|Topic: Confined space – Continuous Human Occupancy||Issued By: Director, Compliance and Regulatory Review|
|Statute: General Regulation 91-191||Date Issued: November 13, 2019|
|Section: 262||Date Revised:|
262 In this Part “confined space” means an enclosed or partially enclosed space not designed or intended for continuous human occupancy with restricted access or egress and which is or may become hazardous to a person entering it because of its design, construction, location, atmosphere or the materials or substances in it or other conditions.
How can I determine if a space is “not designed or intended for continuous human occupancy”?
For a space to be considered a confined space, it must meet the following four components within the
Which is or may become hazardous to a person entering it because of its
While all components of the definition have to be addressed, to answer this question the focus is on determining whether or not a work space is designed or intended for continuous human occupancy.
New Brunswick regulations do not define continuous human occupancy. To determine if a space is designed or intended for continuous human occupancy, we must consider the intent and purpose of the space – what was/is the space intended for and which standards were followed in its design and construction?
A space designed or intended for continuous human occupancy has been designed and constructed in accordance with recognized codes and standards that contain provisions, such as structural adequacy, entry and exit, ventilation and lighting, to ensure that a human could continually occupy that space. Examples are the National Building Code, the National Fire Code, or ASHRAE 62 “Ventilation for Acceptable Indoor Air Quality.” Workspaces such as offices, arenas, maintenance rooms, and control rooms are obvious places designed for extended periods (continuously) of human occupancy, and therefore would not be considered confined spaces.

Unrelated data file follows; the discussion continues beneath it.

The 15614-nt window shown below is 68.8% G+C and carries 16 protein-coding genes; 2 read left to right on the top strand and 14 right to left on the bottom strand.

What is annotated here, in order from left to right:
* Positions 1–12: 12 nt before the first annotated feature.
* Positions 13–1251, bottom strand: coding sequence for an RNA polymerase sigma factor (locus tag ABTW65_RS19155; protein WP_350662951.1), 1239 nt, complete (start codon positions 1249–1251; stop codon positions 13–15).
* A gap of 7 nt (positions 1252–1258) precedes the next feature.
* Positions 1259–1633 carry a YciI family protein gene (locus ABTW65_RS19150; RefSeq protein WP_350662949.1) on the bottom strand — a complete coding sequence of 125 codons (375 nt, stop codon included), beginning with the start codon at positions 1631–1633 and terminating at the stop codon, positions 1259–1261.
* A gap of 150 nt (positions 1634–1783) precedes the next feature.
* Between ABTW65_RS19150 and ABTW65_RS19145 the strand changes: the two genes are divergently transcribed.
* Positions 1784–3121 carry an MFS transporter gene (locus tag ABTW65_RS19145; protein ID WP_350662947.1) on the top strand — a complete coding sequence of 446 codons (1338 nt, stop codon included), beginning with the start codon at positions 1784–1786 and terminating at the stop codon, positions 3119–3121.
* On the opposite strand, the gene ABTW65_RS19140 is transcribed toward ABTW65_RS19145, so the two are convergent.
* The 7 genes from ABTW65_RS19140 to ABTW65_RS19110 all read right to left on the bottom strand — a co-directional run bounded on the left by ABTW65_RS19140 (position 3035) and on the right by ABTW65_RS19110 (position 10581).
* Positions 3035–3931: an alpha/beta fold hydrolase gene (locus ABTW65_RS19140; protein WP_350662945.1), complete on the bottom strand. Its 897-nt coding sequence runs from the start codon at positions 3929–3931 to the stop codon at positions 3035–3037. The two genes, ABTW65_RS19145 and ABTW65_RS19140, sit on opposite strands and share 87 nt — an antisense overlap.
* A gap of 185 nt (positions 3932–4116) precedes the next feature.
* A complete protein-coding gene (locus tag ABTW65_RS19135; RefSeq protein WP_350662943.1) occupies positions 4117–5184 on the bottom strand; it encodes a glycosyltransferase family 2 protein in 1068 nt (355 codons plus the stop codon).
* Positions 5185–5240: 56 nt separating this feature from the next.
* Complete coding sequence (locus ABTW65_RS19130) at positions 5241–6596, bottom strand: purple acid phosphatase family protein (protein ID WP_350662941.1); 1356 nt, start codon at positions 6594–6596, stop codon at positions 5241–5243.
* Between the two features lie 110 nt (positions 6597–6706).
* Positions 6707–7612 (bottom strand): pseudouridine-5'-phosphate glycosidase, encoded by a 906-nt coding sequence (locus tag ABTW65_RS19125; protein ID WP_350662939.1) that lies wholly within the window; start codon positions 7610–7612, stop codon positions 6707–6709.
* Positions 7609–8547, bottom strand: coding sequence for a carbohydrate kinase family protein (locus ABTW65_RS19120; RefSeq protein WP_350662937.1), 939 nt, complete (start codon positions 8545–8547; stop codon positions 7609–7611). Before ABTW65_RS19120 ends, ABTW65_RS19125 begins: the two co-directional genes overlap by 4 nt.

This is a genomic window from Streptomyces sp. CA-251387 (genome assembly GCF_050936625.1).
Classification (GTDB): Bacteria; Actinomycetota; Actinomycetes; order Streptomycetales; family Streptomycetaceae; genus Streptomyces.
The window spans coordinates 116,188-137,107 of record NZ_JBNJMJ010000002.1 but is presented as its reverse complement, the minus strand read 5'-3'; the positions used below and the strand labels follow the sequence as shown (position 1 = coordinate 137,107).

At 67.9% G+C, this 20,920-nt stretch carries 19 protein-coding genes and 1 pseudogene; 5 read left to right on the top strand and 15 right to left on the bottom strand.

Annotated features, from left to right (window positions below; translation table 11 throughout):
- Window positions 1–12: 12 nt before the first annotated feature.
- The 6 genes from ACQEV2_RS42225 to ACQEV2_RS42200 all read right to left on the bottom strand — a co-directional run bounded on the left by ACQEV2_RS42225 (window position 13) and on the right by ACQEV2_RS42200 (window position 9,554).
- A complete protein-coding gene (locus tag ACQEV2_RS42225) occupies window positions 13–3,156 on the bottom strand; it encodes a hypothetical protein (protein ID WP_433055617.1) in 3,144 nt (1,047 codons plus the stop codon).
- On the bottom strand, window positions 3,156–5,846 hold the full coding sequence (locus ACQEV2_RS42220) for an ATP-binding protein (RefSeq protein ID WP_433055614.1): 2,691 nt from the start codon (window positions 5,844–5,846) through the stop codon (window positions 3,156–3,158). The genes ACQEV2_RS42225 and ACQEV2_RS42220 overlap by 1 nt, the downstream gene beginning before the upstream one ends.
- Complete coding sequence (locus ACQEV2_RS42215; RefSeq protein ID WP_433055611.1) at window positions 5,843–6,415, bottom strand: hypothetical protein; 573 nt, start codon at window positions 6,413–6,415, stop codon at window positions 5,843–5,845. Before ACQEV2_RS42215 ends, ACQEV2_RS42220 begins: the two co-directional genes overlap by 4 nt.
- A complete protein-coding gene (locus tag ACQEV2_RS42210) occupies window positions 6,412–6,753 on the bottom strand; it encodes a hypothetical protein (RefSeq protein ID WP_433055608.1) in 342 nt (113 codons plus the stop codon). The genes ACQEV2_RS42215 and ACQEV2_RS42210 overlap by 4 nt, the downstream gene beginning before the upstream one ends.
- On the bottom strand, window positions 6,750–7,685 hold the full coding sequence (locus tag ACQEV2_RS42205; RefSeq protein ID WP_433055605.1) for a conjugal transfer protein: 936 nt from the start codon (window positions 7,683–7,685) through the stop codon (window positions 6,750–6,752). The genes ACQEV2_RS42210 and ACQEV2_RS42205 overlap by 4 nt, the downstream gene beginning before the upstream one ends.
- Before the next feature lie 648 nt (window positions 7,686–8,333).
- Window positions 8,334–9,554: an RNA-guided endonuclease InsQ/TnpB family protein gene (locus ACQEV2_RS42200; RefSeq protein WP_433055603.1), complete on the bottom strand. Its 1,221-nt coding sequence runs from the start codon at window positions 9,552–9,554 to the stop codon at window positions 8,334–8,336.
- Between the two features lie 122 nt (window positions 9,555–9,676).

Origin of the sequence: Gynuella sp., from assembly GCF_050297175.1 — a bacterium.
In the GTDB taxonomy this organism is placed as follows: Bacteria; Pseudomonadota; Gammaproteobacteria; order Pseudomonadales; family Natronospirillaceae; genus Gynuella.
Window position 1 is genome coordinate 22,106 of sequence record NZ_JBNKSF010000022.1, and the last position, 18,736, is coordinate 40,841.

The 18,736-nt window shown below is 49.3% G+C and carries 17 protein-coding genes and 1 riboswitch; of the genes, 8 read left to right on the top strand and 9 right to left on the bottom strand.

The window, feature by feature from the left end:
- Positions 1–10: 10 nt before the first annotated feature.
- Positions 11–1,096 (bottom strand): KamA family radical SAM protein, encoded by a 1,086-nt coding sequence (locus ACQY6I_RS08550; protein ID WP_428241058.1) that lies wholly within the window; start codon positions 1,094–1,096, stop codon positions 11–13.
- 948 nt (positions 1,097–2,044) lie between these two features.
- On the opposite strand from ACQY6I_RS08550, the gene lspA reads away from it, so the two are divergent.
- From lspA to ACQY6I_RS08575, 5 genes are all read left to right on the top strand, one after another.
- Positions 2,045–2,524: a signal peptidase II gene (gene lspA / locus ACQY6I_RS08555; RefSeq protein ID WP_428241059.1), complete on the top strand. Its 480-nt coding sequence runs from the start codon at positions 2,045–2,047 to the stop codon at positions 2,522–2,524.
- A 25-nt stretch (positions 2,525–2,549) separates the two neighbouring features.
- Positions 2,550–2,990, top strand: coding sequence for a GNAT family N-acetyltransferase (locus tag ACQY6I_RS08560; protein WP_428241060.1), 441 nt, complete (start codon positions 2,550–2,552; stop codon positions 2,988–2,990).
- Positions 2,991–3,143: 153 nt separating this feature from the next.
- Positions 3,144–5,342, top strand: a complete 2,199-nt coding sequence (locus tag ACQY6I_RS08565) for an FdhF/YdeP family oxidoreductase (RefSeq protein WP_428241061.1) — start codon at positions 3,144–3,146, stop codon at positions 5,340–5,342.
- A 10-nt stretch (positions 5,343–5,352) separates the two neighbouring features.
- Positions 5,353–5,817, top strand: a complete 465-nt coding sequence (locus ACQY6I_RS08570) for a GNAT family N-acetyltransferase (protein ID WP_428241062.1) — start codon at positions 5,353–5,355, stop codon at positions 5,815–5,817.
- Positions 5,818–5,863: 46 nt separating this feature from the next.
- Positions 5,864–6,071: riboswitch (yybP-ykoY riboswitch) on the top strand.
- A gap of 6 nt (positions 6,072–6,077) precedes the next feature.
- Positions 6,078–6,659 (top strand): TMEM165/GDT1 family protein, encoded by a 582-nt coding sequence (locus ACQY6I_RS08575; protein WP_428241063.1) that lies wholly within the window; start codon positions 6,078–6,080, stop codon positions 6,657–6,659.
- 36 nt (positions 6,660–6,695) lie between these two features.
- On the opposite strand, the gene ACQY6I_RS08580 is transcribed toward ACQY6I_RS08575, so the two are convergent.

Structures such as process vessels, sewers, tanks, silos, hoppers, tank cars, pipes, etc., are designed and constructed to play a role in part of a process. Their primary purpose is to contain, transport, move or manipulate materials or equipment and they are not primarily designed for people to occupy them. They may have structures such as ladders or platforms where workers can perform work within the space on occasion (but not continuously). These spaces were not designed for continuous human occupancy.